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Ironman 70.3 Sunshine Coast – Blog VII

Done and dusted in 7hrs and 13 mins.

1900m swim
90km bike ride
21.1km run

I had an absolutely magic day! The goal I set myself had nothing to do with time and everything to do with experience. I wanted to enjoy it, be present in the day and soak it all up. I didn’t want to push myself to breaking point and end up crying in a gutter – yes I’ve been there, done that. I wanted to be able to look back and know I worked my butt off but not say “dear god, never again”. I was so fortunate to have a wonderful race experience, and now I’ve had a chance to rest and reflect, I can’t wait to share my stories with you!

Leading up to race day, I set myself a daily checklist to help prepare my mind and body. I focused on hydration, electrolytes, magnesium, stretching, and really watched my nutrition. I also meditated on the journey, watched inspirational videos (thanks Coach!) and get plenty of sleep. I was hyper-focused on these elements for at least 2 weeks prior, and prevention being better than a cure, I noticed the effect on what the preparation did for my body by what didn’t happen on race day. I didn’t cramp up, amazingly I didn’t get dehydrated, and my mind was in a good space going into the day.

On Sunday the alarm went off at 3am and I started hydrating with water and electrolytes. I prepared a little Youtube playlist of my favourite motivational videos ahead of time, so I plugged the headphones in and got in the zone while I went around getting prepared. Everytime I listen to these videos I get something different out of them. And the beauty is that I’ve listened to them so many times that when I need a pick-me-up, all I have to do is dig my favourite lines out of the memory bank, and I’m back in a focused headspace. Checkout my little list: I also pulled up my before/after photos. Everything from the start of the journey at 163.5kgs down till now which helped me put everything in perspective.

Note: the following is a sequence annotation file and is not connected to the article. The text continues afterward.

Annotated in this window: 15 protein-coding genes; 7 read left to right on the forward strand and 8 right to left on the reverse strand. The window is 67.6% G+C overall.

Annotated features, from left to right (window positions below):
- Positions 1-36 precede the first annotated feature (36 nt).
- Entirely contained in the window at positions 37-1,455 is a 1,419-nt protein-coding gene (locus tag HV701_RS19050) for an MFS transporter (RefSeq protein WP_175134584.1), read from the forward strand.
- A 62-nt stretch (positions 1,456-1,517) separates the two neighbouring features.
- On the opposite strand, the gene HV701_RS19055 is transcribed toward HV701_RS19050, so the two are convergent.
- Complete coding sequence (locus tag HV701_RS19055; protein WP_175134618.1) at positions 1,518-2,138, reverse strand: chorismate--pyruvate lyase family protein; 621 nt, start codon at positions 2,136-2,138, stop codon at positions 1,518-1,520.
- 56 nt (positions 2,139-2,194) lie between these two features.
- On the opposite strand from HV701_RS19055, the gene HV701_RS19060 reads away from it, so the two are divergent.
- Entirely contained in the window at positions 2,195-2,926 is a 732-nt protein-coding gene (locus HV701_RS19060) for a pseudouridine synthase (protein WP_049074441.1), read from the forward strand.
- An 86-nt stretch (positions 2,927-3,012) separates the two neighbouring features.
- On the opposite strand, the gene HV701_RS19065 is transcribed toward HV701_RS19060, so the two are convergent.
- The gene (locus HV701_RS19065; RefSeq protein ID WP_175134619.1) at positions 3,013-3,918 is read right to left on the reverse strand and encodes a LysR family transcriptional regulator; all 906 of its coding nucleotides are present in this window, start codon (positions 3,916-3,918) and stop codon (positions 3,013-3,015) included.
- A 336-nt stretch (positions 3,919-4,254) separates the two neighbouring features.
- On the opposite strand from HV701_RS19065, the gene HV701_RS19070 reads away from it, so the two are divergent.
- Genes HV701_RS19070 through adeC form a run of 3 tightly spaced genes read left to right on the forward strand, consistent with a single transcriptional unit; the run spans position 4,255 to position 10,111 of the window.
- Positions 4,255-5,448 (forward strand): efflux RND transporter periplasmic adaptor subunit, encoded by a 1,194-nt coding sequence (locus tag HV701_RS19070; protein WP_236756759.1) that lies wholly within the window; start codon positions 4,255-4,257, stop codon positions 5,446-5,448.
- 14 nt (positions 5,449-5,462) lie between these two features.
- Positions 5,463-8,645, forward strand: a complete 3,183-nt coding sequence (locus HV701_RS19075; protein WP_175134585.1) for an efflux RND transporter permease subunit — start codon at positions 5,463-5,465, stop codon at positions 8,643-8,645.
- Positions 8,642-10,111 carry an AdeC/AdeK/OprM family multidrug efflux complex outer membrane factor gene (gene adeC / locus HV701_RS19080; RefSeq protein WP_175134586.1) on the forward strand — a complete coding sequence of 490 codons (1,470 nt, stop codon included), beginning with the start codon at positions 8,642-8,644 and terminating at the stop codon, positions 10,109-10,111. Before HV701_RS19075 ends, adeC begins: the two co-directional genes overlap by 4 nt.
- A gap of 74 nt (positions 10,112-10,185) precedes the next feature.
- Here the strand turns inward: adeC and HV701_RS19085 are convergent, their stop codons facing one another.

I found triathlon because I wanted to embrace a healthy and active lifestyle for the rest of my my “new” life. And above all, I wanted to find a sport that would continue to challenge me that didn’t have a ceiling. So with the big picture in mind, the race was all about the experience. If I found myself out on course struggling mentally, my plan was to list off everything I was grateful for along this journey one by one until I turned myself around. In the end, I didn’t really find any deep dark mental holes but found I was going through my gratitude checklist anyway because I was so in awe of the experience. Fitness got my body around the course, gratitude saw my mind successfully complete the race.